David Cameron escalates call for air strikes on IS stronghold
David Cameron has ramped up the case for extending RAF air strikes
against Islamic State (IS) targets in Syria in the wake of the Paris
The Prime Minister said that the jihadists - who have claimed
responsibility for the bloody wave of assaults in the French capital -
represented a "direct and growing threat" to the UK.
In a Commons statement, he told MPs that IS needed to be dealt with
in its Syrian stronghold of Raqqa - the "snake's head" - where its
terror campaigns were planned and orchestrated.
"After the horror must come our resolve and determination to rid the world of this evil," he said.
The statement came as France issued an unprecedented demand for its
European Union allies to support its military action against IS - also
referred to as Isil, Isis or Daesh.
The French government invoked a never-before-used article of the EU's
Lisbon Treaty which requires member states to provide "aid and
assistance by all the means in their power" to a member that is "the
victim of armed aggression on its territory".
French defence minister Jean-Yves Le Drian said EU partners could
help "either by taking part in France's operations in Syria or Iraq, or
by easing the load or providing support for France in other operations".
While Mr Cameron said that he would look very carefully at what Paris
was saying, he made clear that he was determined to do all he could to
support "our brothers and sisters" in France.
The Prime Minister said he would be setting out a "comprehensive
strategy" for dealing with IS - including air strikes in Syria - in a
response to a report by the cross-party Commons Affairs Committee which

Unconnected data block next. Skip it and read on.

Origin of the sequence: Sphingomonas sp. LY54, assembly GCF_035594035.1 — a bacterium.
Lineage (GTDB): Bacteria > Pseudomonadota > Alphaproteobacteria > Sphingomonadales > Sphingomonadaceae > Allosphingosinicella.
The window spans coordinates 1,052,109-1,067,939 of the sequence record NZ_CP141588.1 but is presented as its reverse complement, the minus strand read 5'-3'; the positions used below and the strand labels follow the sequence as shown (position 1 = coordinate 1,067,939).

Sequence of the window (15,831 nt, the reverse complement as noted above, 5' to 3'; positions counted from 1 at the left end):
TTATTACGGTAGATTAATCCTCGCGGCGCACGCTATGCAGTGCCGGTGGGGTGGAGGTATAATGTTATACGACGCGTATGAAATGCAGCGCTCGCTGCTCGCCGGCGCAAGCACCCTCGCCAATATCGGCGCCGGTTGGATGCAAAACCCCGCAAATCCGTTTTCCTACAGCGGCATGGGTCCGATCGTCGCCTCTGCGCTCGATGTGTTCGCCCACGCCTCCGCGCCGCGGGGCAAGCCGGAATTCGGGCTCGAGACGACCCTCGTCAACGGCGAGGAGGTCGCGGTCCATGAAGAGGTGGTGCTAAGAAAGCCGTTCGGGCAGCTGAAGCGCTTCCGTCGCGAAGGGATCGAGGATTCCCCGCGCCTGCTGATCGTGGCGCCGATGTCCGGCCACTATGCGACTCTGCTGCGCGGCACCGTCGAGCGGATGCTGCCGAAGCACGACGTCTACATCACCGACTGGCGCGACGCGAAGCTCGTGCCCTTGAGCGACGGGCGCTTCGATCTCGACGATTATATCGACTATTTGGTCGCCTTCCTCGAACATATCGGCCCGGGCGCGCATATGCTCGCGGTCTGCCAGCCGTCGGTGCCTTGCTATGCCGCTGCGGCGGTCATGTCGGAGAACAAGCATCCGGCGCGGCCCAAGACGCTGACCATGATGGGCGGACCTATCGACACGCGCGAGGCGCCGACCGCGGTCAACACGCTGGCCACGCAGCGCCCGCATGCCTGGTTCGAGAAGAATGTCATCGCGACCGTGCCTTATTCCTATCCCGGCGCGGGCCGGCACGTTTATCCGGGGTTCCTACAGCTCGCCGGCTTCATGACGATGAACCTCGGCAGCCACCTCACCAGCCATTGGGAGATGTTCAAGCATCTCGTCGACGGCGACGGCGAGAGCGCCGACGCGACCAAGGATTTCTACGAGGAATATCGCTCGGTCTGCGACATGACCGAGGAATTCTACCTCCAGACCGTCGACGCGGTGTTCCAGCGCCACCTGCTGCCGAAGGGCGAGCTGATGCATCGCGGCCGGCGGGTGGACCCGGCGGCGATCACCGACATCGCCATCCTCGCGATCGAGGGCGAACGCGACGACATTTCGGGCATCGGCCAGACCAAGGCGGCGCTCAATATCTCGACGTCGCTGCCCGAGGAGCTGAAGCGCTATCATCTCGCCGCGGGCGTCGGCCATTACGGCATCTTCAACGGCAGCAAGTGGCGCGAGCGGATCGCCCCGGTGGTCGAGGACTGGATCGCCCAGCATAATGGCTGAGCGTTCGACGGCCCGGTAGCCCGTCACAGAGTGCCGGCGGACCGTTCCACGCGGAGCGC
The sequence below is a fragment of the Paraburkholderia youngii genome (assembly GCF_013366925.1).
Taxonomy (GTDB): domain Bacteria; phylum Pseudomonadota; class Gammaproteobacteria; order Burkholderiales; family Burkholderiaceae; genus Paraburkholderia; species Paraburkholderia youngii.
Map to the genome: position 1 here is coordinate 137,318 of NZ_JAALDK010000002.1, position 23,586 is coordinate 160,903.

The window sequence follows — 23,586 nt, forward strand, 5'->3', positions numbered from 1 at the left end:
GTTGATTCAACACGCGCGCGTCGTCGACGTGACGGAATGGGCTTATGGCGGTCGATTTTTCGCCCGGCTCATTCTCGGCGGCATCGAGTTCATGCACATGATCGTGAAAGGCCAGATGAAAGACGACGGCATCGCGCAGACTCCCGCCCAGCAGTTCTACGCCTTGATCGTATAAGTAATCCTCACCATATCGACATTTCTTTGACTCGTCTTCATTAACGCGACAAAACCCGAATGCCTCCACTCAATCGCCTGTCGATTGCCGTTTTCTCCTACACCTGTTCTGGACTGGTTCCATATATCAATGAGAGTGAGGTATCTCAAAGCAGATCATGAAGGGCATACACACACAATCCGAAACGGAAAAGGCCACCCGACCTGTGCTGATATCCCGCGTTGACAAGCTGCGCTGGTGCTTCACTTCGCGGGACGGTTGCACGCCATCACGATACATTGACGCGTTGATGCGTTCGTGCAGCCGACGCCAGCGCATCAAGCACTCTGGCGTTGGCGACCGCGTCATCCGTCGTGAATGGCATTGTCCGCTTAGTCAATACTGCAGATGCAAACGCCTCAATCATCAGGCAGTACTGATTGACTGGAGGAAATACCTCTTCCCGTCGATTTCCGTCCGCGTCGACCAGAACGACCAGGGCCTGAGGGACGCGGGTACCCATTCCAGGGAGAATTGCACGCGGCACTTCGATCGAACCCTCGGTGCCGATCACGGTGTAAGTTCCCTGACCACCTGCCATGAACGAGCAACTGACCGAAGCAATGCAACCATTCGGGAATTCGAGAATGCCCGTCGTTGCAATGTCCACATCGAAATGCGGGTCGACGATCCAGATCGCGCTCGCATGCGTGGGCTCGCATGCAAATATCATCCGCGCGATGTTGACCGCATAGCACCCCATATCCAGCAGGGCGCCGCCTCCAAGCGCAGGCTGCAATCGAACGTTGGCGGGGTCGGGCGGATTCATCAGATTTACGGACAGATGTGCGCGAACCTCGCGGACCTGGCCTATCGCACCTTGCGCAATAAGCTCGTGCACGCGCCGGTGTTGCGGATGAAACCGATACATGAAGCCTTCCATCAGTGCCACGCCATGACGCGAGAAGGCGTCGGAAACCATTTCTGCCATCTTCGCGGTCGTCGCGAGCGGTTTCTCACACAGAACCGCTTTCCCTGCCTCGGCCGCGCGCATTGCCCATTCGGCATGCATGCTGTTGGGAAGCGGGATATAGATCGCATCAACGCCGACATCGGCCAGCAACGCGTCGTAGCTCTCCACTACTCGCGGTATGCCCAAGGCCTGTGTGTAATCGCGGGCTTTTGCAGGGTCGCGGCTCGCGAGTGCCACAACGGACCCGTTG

raised a series of concerns about the prospect of further UK military
"It is in Syria, in Raqqa, that Isil has its headquarters and it is
from Raqqa that some of the main threats against this country are
planned and orchestrated. Raqqa, if you like, is the head of the snake,"
Mr Cameron said.
"We face a direct and growing threat to our country and we need to
deal with it not just in Iraq but in Syria too. Our allies are asking us
to do this and the case for doing so has only grown stronger after the
No 10 said there was no date or timetable for a Commons vote on
military action in Syria, but the strategy would be set out by the end
of the month.
The move comes amid signs that growing numbers of Labour MPs could
defy Jeremy Corbyn and back military action - offsetting the Tory rebels
who have made clear they would vote against.
The Labour leader has infuriated many of his own MPs with his
response to the Paris attacks - including a suggestion he was "not
happy" with the idea the security forces could follow a "shoot-to-kill"
policy in the event of a similar attack in the UK.
A series of Labour backbenchers stood up in the House to voice their
support for Mr Cameron's position and criticise their own leader.
Earlier the Ministry of Defence released details of the latest RAF
air strikes in Iraq carried out on Monday by RAF Tornado GR4 fighter
bombers in support of a Kurdish offensive in the north of the country.
"There was heavy cloud, which may have encouraged the terrorists to
assume that they were safe from air attack but, working very closely
with the Kurdish forces, the GR4s were able to guide a Paveway on to a
large group of over 30 Daesh terrorists who were massing for a
counter-attack; the Kurdish unit subsequently reported that the air
strike had been highly effective," it said.
The previous day, an unmanned RAF Reaper drone provided "surveillance
support" to a wave of French air strikes on Raqqa, carried out in
retaliation for the Paris attacks.